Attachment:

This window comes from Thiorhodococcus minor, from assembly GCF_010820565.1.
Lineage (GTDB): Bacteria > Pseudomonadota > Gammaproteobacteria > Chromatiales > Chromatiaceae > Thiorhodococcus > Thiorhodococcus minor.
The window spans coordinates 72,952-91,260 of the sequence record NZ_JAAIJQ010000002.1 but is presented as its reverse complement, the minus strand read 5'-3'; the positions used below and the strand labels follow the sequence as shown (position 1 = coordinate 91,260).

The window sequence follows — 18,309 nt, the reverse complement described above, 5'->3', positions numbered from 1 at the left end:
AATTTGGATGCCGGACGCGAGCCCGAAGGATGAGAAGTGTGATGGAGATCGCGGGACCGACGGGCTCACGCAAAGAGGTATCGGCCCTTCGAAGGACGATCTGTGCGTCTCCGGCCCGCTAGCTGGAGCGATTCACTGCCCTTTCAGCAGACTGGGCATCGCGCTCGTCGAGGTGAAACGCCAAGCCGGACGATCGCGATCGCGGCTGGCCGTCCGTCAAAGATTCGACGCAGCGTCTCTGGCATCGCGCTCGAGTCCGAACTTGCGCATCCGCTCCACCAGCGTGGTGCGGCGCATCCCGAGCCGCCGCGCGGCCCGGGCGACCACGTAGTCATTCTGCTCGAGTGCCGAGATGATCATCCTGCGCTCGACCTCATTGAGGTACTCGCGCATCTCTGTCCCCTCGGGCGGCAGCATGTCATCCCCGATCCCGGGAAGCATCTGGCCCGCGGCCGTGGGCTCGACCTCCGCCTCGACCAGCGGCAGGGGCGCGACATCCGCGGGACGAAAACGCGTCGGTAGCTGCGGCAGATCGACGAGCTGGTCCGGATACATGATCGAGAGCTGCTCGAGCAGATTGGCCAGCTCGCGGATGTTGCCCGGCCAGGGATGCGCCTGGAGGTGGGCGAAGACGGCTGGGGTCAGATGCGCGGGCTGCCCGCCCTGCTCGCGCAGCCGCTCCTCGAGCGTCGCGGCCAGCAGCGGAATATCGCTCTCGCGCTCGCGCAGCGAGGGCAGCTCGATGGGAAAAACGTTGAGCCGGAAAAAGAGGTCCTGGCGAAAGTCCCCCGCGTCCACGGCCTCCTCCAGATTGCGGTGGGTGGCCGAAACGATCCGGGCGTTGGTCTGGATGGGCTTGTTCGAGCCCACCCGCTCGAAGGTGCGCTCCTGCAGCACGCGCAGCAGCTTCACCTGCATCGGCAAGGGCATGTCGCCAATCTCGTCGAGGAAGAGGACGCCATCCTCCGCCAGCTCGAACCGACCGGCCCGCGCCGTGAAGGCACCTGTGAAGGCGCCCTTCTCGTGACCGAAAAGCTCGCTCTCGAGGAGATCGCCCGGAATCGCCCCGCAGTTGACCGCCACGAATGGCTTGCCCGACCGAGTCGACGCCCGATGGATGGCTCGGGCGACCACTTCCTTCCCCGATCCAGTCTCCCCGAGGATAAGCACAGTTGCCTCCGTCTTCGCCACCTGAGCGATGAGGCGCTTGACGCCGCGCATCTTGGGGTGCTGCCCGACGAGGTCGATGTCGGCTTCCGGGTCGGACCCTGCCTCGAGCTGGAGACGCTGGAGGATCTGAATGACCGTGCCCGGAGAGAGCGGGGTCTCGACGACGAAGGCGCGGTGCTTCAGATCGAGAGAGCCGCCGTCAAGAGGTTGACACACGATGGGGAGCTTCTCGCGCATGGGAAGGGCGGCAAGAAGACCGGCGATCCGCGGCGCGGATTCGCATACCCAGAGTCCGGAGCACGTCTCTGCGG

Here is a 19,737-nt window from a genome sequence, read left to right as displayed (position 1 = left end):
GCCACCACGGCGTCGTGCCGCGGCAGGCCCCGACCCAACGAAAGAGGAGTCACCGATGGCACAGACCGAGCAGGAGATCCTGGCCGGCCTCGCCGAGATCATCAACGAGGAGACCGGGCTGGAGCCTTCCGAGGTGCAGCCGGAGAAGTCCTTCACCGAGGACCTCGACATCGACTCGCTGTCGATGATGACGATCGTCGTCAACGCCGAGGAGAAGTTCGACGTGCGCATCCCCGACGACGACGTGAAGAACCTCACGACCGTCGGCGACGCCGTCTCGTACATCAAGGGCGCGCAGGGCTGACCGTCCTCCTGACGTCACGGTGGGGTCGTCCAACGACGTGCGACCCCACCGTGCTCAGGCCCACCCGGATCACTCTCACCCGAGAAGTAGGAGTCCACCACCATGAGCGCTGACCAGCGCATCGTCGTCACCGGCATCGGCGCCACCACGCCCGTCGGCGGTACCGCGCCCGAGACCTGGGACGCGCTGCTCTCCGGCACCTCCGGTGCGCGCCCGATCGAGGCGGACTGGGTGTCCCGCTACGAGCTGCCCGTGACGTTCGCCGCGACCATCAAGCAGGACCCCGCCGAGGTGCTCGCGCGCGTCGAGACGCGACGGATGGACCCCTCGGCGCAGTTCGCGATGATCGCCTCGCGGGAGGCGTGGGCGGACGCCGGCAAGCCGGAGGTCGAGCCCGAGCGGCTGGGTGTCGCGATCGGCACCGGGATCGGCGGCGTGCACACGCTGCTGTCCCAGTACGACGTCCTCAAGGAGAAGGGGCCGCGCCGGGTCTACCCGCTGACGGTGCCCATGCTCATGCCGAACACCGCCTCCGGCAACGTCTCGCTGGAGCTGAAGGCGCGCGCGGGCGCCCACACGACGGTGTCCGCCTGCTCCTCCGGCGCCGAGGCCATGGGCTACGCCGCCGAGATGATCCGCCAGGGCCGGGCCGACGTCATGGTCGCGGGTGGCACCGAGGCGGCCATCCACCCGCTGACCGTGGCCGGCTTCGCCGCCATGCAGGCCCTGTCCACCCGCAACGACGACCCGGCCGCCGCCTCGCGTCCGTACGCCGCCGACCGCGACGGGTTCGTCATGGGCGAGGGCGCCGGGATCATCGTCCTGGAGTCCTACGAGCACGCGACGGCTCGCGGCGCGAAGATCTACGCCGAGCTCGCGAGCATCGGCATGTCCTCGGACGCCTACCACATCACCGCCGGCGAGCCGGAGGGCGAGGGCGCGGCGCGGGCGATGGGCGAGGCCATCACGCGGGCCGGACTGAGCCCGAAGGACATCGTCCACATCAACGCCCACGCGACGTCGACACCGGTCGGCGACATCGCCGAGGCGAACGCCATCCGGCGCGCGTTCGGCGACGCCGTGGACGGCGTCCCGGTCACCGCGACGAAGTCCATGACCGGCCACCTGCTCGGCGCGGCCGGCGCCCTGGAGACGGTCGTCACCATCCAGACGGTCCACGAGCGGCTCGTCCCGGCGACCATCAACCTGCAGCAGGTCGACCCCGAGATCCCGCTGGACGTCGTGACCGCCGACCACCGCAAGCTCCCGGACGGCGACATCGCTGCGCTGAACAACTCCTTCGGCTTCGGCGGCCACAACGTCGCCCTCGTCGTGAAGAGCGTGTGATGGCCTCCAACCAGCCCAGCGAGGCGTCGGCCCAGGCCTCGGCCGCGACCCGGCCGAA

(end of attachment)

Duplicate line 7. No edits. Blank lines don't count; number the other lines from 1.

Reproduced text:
GCCACCACGGCGTCGTGCCGCGGCAGGCCCCGACCCAACGAAAGAGGAGTCACCGATGGCACAGACCGAGCAGGAGATCCTGGCCGGCCTCGCCGAGATCATCAACGAGGAGACCGGGCTGGAGCCTTCCGAGGTGCAGCCGGAGAAGTCCTTCACCGAGGACCTCGACATCGACTCGCTGTCGATGATGACGATCGTCGTCAACGCCGAGGAGAAGTTCGACGTGCGCATCCCCGACGACGACGTGAAGAACCTCACGACCGTCGGCGACGCCGTCTCGTACATCAAGGGCGCGCAGGGCTGACCGTCCTCCTGACGTCACGGTGGGGTCGTCCAACGACGTGCGACCCCACCGTGCTCAGGCCCACCCGGATCACTCTCACCCGAGAAGTAGGAGTCCACCACCATGAGCGCTGACCAGCGCATCGTCGTCACCGGCATCGGCGCCACCACGCCCGTCGGCGGTACCGCGCCCGAGACCTGGGACGCGCTGCTCTCCGGCACCTCCGGTGCGCGCCCGATCGAGGCGGACTGGGTGTCCCGCTACGAGCTGCCCGTGACGTTCGCCGCGACCATCAAGCAGGACCCCGCCGAGGTGCTCGCGCGCGTCGAGACGCGACGGATGGACCCCTCGGCGCAGTTCGCGATGATCGCCTCGCGGGAGGCGTGGGCGGACGCCGGCAAGCCGGAGGTCGAGCCCGAGCGGCTGGGTGTCGCGATCGGCACCGGGATCGGCGGCGTGCACACGCTGCTGTCCCAGTACGACGTCCTCAAGGAGAAGGGGCCGCGCCGGGTCTACCCGCTGACGGTGCCCATGCTCATGCCGAACACCGCCTCCGGCAACGTCTCGCTGGAGCTGAAGGCGCGCGCGGGCGCCCACACGACGGTGTCCGCCTGCTCCTCCGGCGCCGAGGCCATGGGCTACGCCGCCGAGATGATCCGCCAGGGCCGGGCCGACGTCATGGTCGCGGGTGGCACCGAGGCGGCCATCCACCCGCTGACCGTGGCCGGCTTCGCCGCCATGCAGGCCCTGTCCACCCGCAACGACGACCCGGCCGCCGCCTCGCGTCCGTACGCCGCCGACCGCGACGGGTTCGTCATGGGCGAGGGCGCCGGGATCATCGTCCTGGAGTCCTACGAGCACGCGACGGCTCGCGGCGCGAAGATCTACGCCGAGCTCGCGAGCATCGGCATGTCCTCGGACGCCTACCACATCACCGCCGGCGAGCCGGAGGGCGAGGGCGCGGCGCGGGCGATGGGCGAGGCCATCACGCGGGCCGGACTGAGCCCGAAGGACATCGTCCACATCAACGCCCACGCGACGTCGACACCGGTCGGCGACATCGCCGAGGCGAACGCCATCCGGCGCGCGTTCGGCGACGCCGTGGACGGCGTCCCGGTCACCGCGACGAAGTCCATGACCGGCCACCTGCTCGGCGCGGCCGGCGCCCTGGAGACGGTCGTCACCATCCAGACGGTCCACGAGCGGCTCGTCCCGGCGACCATCAACCTGCAGCAGGTCGACCCCGAGATCCCGCTGGACGTCGTGACCGCCGACCACCGCAAGCTCCCGGACGGCGACATCGCTGCGCTGAACAACTCCTTCGGCTTCGGCGGCCACAACGTCGCCCTCGTCGTGAAGAGCGTGTGATGGCCTCCAACCAGCCCAGCGAGGCGTCGGCCCAGGCCTCGGCCGCGACCCGGCCGAA